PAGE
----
- - Tuesday, January 27, 2015

Super Bowl XLIX (49) will be played this Sunday. Sadly, the anticipated matchup between the AFC champion New England Patriots and NFC champion Seattle Seahawks has already had the wind knocked out of its sails — or, in this case, the air out of its footballs.

As anyone with a pulse could tell you, a funny thing happened to the Patriots on their way to winning the AFC championship. Eleven of the team’s 12 game balls were later revealed to have been deflated. Their opponents, the Indianapolis Colts, who were shellacked by a score of 45-7, had 12 perfectly inflated game balls.

This eyebrow-raising brouhaha shall forever be known by the clichemeisters as “Deflategate.”

The Patriots, including coach Bill Belichick and star quarterback Tom Brady, have pleaded ignorance. Sports writers, football fans and casual viewers have wide-ranging (and occasionally unprintable) opinions. The National Football League is investigating the matter, and should be finished later this week.

But there now seems to be some murky interest in Deflategate from another interested party — make that two parties.

Last week, Republican Sen. Dean Heller of Nevada said in a statement, “I am seeking decisive actions ensuring all teams are playing according to the rules.” He called on the NFL to “restore the credibility of the game” by working with the NFL Players Association to get to the bottom of this.

Not to be outdone, Senate Minority Leader Harry Reid reportedly said, “I can’t believe the National Football League, with the billions of dollars it makes, couldn’t at least determine how much air should be in a football.”

It’s not that Messrs. Heller and Reid are wrong. They’re not. What is wrong, however, is that these politicians are trying to get involved in something that doesn’t concern them.

The NFL is a privately owned organization. It has no direct ties to Congress or the White House. (President Obama is also likely chewing at the bit, if his comments about the Washington Redskins’ nickname are any indication.) Hence, this is an internal matter — and the league must be allowed to make its own decision whether the Patriots are guilty of deflating their footballs and if so, determine the severity of the penalty.

Certainly, Messrs. Reid and Heller are allowed to express their own opinions about Deflategate. Everyone has that right in the United States. At the same time, based on what we’ve seen in past controversies involving sports leagues, the temptation for Congress to get involved won’t soon escape into thin air.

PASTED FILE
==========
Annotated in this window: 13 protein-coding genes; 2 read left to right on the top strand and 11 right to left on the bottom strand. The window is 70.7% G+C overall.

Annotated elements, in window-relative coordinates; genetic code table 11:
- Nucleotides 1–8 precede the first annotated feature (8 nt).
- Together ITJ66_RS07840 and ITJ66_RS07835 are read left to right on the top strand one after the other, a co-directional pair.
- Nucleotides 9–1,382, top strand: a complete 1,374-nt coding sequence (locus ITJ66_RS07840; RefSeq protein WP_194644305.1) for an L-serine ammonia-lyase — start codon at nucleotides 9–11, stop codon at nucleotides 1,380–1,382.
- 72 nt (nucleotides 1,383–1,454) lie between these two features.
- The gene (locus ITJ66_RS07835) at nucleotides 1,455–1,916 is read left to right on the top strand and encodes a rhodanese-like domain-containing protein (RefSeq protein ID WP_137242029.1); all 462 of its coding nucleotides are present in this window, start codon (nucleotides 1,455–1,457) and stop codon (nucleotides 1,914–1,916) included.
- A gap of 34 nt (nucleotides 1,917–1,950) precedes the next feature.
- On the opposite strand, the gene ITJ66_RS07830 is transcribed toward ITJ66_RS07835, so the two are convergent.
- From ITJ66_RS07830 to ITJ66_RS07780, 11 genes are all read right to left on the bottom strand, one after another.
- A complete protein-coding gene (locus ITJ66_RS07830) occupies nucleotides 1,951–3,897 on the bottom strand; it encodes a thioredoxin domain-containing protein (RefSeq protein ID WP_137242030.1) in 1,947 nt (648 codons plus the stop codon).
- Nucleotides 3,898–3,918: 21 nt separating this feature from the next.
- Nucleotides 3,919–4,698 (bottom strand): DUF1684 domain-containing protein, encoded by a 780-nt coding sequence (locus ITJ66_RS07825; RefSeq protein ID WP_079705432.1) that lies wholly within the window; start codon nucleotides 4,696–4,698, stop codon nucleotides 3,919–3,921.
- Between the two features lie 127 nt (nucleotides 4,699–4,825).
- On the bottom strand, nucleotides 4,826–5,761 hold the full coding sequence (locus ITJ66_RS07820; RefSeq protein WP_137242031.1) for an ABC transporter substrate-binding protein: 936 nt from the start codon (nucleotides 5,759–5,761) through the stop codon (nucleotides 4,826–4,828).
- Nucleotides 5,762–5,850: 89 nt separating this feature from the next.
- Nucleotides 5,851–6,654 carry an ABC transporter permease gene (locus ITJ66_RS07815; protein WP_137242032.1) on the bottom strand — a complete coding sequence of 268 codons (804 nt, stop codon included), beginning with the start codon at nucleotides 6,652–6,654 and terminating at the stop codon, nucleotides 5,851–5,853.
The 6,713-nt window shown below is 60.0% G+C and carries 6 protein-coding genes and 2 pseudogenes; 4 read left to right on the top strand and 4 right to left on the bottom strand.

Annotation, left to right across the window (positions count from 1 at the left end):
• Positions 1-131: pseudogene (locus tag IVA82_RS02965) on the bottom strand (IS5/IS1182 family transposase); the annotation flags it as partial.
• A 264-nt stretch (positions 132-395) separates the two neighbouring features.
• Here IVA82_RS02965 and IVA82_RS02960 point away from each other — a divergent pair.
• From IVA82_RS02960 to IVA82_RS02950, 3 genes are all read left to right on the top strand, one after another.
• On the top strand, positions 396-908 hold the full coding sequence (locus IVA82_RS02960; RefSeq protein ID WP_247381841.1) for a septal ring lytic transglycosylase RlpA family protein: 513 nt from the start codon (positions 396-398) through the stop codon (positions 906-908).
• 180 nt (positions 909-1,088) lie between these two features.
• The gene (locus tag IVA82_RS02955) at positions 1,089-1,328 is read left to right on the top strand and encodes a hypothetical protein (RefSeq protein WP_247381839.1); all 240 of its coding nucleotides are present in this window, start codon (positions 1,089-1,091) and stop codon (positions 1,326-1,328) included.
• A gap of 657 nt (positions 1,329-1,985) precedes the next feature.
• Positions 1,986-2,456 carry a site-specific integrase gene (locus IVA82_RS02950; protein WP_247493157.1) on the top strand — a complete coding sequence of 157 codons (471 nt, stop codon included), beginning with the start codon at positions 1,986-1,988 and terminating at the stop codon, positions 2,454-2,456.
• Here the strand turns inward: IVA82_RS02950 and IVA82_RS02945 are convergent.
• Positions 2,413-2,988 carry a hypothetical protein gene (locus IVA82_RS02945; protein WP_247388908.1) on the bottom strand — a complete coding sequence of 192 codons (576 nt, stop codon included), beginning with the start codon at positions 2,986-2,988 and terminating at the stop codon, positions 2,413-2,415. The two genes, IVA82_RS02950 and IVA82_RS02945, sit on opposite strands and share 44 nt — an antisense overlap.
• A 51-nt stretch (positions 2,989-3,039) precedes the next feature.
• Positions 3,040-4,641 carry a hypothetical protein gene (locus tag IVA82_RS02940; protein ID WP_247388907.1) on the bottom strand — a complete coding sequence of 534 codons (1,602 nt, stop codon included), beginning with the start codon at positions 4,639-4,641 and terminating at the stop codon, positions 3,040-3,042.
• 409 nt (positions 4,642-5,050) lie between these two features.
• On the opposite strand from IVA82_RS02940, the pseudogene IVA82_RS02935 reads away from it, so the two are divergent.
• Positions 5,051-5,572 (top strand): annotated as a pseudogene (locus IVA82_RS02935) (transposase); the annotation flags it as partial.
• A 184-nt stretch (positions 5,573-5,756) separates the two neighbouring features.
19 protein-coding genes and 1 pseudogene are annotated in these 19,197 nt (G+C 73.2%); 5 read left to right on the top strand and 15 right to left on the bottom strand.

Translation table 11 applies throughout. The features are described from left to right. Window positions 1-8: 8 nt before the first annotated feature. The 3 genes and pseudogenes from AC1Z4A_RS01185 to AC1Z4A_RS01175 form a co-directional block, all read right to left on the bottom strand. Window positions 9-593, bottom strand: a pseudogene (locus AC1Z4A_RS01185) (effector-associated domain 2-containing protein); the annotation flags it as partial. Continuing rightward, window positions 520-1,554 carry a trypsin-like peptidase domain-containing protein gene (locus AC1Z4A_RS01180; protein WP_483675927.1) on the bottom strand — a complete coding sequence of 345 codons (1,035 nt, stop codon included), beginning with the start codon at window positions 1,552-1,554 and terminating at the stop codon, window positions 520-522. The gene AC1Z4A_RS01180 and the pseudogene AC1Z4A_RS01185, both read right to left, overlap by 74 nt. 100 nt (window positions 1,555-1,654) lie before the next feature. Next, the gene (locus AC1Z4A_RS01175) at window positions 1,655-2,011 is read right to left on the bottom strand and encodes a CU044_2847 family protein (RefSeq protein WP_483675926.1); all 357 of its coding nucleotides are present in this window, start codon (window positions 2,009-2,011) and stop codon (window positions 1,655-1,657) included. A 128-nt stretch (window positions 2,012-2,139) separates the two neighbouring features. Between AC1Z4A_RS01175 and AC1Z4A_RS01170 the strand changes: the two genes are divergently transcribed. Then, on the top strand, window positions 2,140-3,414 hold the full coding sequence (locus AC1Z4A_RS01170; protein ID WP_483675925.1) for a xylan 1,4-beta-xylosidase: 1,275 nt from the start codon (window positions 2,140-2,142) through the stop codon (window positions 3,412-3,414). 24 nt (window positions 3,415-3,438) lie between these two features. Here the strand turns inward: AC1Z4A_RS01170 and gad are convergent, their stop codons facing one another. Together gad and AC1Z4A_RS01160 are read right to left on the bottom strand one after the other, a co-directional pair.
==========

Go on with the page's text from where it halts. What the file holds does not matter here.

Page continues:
Pro and amateur sports both have a long and storied association with politicians, political parties and the courts.

Here are a few notable examples. President Theodore R. Roosevelt helped save college football in the early 1900s by suggesting reforms to the rules to prevent fatalities. The U.S. Supreme Court’s unanimous 1922 decision that Major League Baseball was not subject to the Sherman Antitrust Act changed the sport forever. The 1966 AFL-NFL merger required Congress’ approval to prevent antitrust legislation from kicking in. Congress passed Title IX in 1972 to create gender equality in sports. In 2005, the House Oversight and Government Reform Committee subpoenaed several former baseball stars, including Mark McGwire and Sammy Sosa, to discuss steroid use and drug policy.

Some of these individual decisions were good. Many of these interventions were bad.

From my perspective, it’s always best to keep Congress out of the equation for the good of the sports industry. There may be instances where Congress and the courts need to get involved in a particular situation. These moments should be the exception and not the rule.

Some politicians, unfortunately, believe the history of American sport and government is indelibly tied. Hence, they perceive that they have the right to make suggestions, comments and take direct action against sports leagues, teams and owners for the good of the nation.

That’s not the case, however.

The voters didn’t send them to Washington to interfere in the day-to-day operations of a sports league — or the strange and potentially troubling case of Deflategate. It’s not up to Congress to get involved or even give its two cents about this matter to NFL Commissioner Roger Goodell and the 32 team owners.

Let the NFL take care of its own housekeeping matters. There will be plenty of time for all of us to act as judge, jury and executioner of our own opinions. Who knows, the accumulation of hot air might even help reinflate those mishandled footballs.

Michael Taube is a contributor to The Washington Times.

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